The purpose of this research project is to assess the manner in which information processing in brain structures of nonhuman primates is re-organized by the introduction of and sustained exposure to cocaine as a reinforcer for complex cognitive tasks. It has long been implicitly assumed in analyses of human drug addiction that substances which are abused somehow take over normal reinforcement mechanisms in the brain, diverting such """"""""reward pathways"""""""" to the control of drug seeking activities. Using a well-characterized short-term memory/executive function paradigm (multi-object delayed match to sample [DMS] task) studies will determine how cognitive processing is affected by acute and longterm exposure to cocaine as a reinforcer in this task. This primate model of cognitive function has been characterized in recent PET imaging and electrophysiological recording studies from this laboratory. On the basis of that work three important brain regions, medial temporal lobe (MTL), dorsal prefrontal cortex (DPFC) and the dorsal and ventral striatum (D/VStr), shown to be engaged during task performance, will be assessed for effects of cocaine on cognitive processing.
Aim 1 will determine neuronal firing characteristics in these three brain regions associated with performance of the DMS task and will identify single neuron correlates of low vs. high cognitive load trials.
Aim 2 will examine how these neural correlates change when the task is performed for cocaine injections delivered as the trial reinforcer in comparison to normal appetitive (juice) rewards.
Aim 3 will extend the above analyses to animals that are repeatedly exposed to conditions in which cocaine and juice reinforcers are implemented in the same random manner during day-to-day testing for a period of six months in order to assess cumulative changes in DMS responding and associated neuronal correlates over a time period in which performance is sustained at criterion levels by both reinforcers.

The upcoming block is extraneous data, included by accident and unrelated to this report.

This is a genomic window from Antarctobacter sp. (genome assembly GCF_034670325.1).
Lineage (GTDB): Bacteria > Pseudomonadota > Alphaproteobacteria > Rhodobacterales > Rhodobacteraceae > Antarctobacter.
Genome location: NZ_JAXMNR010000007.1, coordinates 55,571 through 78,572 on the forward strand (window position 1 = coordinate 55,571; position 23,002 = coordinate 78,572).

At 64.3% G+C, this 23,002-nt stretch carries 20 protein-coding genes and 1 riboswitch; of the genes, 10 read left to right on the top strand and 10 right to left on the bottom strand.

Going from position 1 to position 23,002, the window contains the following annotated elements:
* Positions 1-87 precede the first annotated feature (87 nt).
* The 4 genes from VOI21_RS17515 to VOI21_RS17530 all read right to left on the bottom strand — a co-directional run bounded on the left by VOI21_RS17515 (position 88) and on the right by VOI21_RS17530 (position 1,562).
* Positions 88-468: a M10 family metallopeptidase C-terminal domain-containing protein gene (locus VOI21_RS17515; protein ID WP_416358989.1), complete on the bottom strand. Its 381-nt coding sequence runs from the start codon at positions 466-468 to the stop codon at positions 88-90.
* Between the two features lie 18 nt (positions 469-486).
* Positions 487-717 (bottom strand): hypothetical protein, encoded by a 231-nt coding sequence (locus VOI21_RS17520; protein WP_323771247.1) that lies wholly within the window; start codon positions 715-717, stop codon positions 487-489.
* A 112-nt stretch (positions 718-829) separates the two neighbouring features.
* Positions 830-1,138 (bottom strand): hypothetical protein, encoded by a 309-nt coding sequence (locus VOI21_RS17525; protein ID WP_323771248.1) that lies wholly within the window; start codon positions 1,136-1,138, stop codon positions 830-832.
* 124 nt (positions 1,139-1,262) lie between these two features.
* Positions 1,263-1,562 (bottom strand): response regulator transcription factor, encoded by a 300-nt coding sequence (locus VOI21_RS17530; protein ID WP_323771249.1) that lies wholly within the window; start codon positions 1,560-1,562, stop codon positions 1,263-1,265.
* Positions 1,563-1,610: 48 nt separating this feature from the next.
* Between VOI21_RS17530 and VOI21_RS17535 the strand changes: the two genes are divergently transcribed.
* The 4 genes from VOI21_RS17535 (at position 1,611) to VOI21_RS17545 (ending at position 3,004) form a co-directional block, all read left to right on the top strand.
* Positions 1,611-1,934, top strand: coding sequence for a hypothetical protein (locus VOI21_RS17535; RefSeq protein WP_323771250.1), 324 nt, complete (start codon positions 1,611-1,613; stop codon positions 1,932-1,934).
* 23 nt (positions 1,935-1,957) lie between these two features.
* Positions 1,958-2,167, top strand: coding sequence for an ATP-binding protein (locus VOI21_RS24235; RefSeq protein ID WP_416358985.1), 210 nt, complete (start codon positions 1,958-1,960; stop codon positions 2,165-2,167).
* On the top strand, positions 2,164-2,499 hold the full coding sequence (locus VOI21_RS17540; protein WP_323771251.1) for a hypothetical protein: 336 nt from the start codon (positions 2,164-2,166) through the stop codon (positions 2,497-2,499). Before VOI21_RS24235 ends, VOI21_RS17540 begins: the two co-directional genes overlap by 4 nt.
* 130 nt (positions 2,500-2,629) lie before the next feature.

The final Aim 4 will assess the effects of stress on cocaine vs. juice reinforced DMS performance and associated neural correlates of cognitive load (Aim 1), induced by a method of sleep deprivation perfected for nonhuman primates in this laboratory. Relevance: In a society that is evolving more and more toward increased stress and demand on its citizens the individual level of cocaine abuse is a major health care problem. Such behavior eventually results in inability of the addict to cope with the complex nuances of a complex technologically-based work place. Turning to drugs is a natural course of action for pressured, overworked and under employed personnel.How cocaine use advances to addiction in this context is directly related to effects on cognition, reasoning and decision making. Therefore understanding how cocaine modulates and gradually over time eliminates effective cognitive processing, as studied here, is of primary importance in the prevention of drug addiction.

Agency
National Institute of Health (NIH)
Institute
National Institute on Drug Abuse (NIDA)
Type
Research Project (R01)
Project #
5R01DA023573-05
Application #
8117259
Study Section
Neurobiology of Motivated Behavior Study Section (NMB)
Program Officer
Volman, Susan
Project Start
2007-09-01
Project End
2014-07-31
Budget Start
2011-08-01
Budget End
2014-07-31
Support Year
5
Fiscal Year
2011
Total Cost
$313,384
Indirect Cost
Name
Wake Forest University Health Sciences
Department
Physiology
Type
Schools of Medicine
DUNS #
937727907
City
Winston-Salem
State
NC
Country
United States
Zip Code
27157
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